World’s population passes 8 billion mark according to US Census

Population scaled

The Earth’s population has surpassed 8 billion, according to the U.S. Census Bureau. The estimated date for reaching this milestone was September 26, though the bureau advises caution regarding the precision of this date. However, the bureau notes that global population growth continues its long-term trend of deceleration.

In contrast, the United Nations asserted that the population crossed the 8 billion mark 10 months earlier, designating November 22, 2022, as the “Day of 8 Billion,” as highlighted by the Census Bureau in a statement. Discrepancies arise from varying counting methodologies among countries, with some lacking systems to record births and deaths. Populous nations like India and Nigeria have not conducted censuses for over a decade.

While the global population has grown from 6 billion to 8 billion since the year 2000, the rate of growth has slowed compared to the period between 1960 and 2000 when it doubled. The recent increase is largely attributed to people living longer, with the global median age rising from 32 to an expected 39 by 2060.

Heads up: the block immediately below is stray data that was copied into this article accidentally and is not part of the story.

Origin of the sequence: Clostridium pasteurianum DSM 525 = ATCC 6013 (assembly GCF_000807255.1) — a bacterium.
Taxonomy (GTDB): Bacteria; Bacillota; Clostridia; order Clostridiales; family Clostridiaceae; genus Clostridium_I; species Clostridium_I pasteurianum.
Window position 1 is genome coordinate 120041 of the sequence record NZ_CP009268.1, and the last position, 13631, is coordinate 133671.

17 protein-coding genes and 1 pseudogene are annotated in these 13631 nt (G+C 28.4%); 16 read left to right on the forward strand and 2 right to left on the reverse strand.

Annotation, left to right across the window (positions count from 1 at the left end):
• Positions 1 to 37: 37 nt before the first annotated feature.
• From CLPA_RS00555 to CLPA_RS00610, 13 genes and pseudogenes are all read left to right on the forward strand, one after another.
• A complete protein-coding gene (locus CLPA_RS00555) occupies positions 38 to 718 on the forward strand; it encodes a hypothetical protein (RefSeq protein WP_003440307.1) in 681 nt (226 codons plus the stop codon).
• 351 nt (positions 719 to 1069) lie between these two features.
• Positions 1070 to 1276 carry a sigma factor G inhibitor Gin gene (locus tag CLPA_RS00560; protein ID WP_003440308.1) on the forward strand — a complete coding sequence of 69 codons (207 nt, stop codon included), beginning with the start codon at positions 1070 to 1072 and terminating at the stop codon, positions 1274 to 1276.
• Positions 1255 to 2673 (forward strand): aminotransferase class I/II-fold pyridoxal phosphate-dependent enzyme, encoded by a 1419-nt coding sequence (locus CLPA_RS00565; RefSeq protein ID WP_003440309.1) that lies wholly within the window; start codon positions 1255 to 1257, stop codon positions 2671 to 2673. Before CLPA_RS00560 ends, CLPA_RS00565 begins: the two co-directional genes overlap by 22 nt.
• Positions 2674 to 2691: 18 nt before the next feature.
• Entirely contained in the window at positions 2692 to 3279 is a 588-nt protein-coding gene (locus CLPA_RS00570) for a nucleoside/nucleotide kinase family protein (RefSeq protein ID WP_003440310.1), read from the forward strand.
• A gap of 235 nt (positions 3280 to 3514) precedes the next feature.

Various countries exhibit contrasting demographic trends. Canada, for instance, is aging with declining mortality among older individuals, while Nigeria has witnessed significant reductions in child mortality. Fertility rates, representing births per woman of childbearing age, are generally declining worldwide, falling below replacement level in many regions, contributing to a more than 50-year trend of diminished population growth.

Demographers assert that the minimum fertility rate required to replace both parents for a neutral global population is 2.1. Currently, nearly three-quarters of the global population resides in countries with fertility rates at or below this level. Examples of countries with replacement-level fertility rates include India, Tunisia, and Argentina. Approximately 15% of people live in areas with fertility rates below replacement level, encompassing countries like Brazil, Mexico, the U.S., and Sweden. Countries with very low fertility rates, including China, South Korea, and Spain, fall into this category.

Certain nations, such as Israel, Ethiopia, and Papua New Guinea, maintain higher-than-replacement fertility rates, accounting for almost one-quarter of the world’s population. Conversely, only about 4% of the global population resides in countries with fertility rates exceeding 5, all of which are in Africa.

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